By Cameron Palan and Nathan Collier Recently, we discovered a new malicious Android application called Android.MouaBot. This malicious software is a bot contained within another basic app; in this case, a Chinese calculator application. Behind the scenes, it automatically sends an SMS message to an auto-reply number which replies back to the phone with a set of commands/keywords. This message is then parsed and the various plugins within the malicious packages are run or enabled.
Posts Categorized: Mobile
We have found a new threat we are calling Android.TechnoReaper. This malware has two parts: a downloader available on the Google Play Market and the spyware app it downloads. The downloaders are disguised as font installing apps, as seen below:
By Dancho Danchev Over the past year, we observed an increase in publicly available managed TDoS (Telephony Denial of Service) services. We attribute this increase to the achieved ‘malicious economies of scale’ on behalf of the cybercriminals operating them, as well as the overall availability of proprietary/public DIY phone ring/SMS-based TDoS tools. What are cybercriminals up to in terms of TDoS attack tools? Let’s take a peek inside a recently released DIY SIP-based (Session Initiation Protocol) flood tool, which also has the capacity to validate any given set of phone numbers. More details:
By Dancho Danchev Earlier this year we profiled a newly released mobile/phone number harvesting application, a common tool in the arsenal of mobile spammers, as well as vendors of mobile spam services. Since the practice is an inseparable part of the mobile spamming process, cybercriminals continue periodically releasing new mobile number harvesting applications, update their features, but most interestingly, continue exclusively targeting Russian users. In this post, I’ll profile yet another DIY mobile number harvesting tool available on the underground marketplace since 2011, and emphasize on its most recent (2013) updated feature, namely, the use of proxies. More details:
On Wednesday, February 27th, Webroot’s Security Intelligence Director (Grayson Milbourne) and Senior Mobile Analyst (Armando Orozco) presented at the RSA Conference in San Francisco. Their topic, Android Malware Exposed – An In-depth Look at its Evolution, is an expansion on their previous year’s presentation, highlighting the severity of Android malware growth. Focusing on the history of operating system releases and the diversity across the market, as well at the threat vectors and behaviors in the evolution of Android malware, the team has established strong predictions for 2013.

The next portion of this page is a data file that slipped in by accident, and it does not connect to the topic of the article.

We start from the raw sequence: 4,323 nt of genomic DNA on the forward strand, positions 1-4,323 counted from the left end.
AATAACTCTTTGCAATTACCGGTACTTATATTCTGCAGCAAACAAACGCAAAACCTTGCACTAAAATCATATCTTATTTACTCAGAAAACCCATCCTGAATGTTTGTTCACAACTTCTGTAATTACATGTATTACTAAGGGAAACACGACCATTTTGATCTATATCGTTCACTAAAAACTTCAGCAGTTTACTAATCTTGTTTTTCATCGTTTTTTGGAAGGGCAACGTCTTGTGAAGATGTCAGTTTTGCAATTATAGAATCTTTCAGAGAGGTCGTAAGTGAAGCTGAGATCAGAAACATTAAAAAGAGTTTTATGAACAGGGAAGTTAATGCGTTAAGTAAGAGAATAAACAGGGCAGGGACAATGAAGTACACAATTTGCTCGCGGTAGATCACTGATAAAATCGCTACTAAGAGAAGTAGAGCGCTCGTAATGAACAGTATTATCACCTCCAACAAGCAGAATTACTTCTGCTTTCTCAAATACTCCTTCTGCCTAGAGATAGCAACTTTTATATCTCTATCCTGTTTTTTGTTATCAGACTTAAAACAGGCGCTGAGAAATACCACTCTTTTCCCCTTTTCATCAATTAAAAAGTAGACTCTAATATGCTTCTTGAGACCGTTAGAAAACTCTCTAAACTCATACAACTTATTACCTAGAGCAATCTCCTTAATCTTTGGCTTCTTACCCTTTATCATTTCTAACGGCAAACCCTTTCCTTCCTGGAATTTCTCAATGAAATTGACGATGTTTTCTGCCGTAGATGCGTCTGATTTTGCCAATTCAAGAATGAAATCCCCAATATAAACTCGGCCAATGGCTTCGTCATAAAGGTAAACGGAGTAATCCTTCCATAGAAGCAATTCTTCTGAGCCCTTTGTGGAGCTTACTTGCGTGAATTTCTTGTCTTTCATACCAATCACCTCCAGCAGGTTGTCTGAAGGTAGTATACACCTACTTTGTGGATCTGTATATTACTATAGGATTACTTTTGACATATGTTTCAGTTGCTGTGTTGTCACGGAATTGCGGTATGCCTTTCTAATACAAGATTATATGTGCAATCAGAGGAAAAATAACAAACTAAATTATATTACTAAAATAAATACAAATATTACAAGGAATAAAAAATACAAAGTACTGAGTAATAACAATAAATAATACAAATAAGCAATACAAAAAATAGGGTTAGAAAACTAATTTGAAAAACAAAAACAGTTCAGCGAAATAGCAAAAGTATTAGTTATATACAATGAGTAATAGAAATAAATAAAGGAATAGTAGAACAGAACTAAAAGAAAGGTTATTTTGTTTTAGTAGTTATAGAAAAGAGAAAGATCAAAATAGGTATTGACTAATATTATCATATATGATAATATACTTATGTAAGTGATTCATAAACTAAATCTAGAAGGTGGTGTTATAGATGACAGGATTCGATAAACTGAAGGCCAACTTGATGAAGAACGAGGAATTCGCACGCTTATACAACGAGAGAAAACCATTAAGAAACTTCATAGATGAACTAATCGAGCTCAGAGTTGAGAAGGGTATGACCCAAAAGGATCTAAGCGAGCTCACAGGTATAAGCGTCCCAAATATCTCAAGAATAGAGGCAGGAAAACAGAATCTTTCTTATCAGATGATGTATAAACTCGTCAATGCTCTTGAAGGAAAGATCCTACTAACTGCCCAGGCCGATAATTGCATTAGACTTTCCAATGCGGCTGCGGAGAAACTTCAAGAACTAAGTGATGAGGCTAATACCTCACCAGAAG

Have you ever received a blank call, and no one was on the other side of the line? What about a similar blank SMS received through your mobile carrier’s Mail2SMS gateway? There’s a high probability that it was a mobile spammer who’s automatically and efficiently verifying the validity of a recently harvested database of mobile numbers, with QA (Quality Assurance) in mind. These verified databases will be later on used as the foundation for a highly successful spam/scam/malicious software disseminating campaigns, thanks to the fact that the cybercriminals behind them will no longer be shooting into the dark. How do they do […]
The mobile landscape has boomed in the last couple of years mostly in part because of Android devices and social networking. This has opened the door for everyone to have access to a smartphone and have the cyber world at their fingertips. Smartphones have become an extension of us, and we now have our email, banking, social networking, television and internet on the go. We live in a world of instant access. With this excitement and convenience, we may lose track something we take serious is our privacy and security. Looming in this mobile landscape are people who want benefit […]
by Armando Orozco Recently, two applications designed with malicious intent were discovered within the Google Play application store. The apps were built with a façade of being utility cleaners designed to help optimize Android-powered phones, but in reality, both apps had code built in designed to copy private files, including photos, and submit them to remote servers. The applications, named SuperClean and DroidClean, did not stop there. Researchers also found that the malware was able to AutoRun on Windows PC devices when the phones were paired, and infect the main computer. The malware was designed to record audio through the […]
Over the past 24 hours, our sensor networks picked up an interesting website infection affecting a popular Bulgarian website for branded watches, which ultimately redirects and downloads premium rate SMS Android malware on the visiting user devices. The affected Bulgarian website is only the tip of the iceberg, based on the diversified portfolio of malicious domains known to have been launched by the same party that launched the original campaign. More details:
It’s that time of the year! The moment when we look back, and reflect on Webroot’s Threat Blog most popular content for 2012. Which are this year’s most popular posts? What distinguished them from the rest of the analyses published on a daily basis, throughout the entire year? Let’s find out.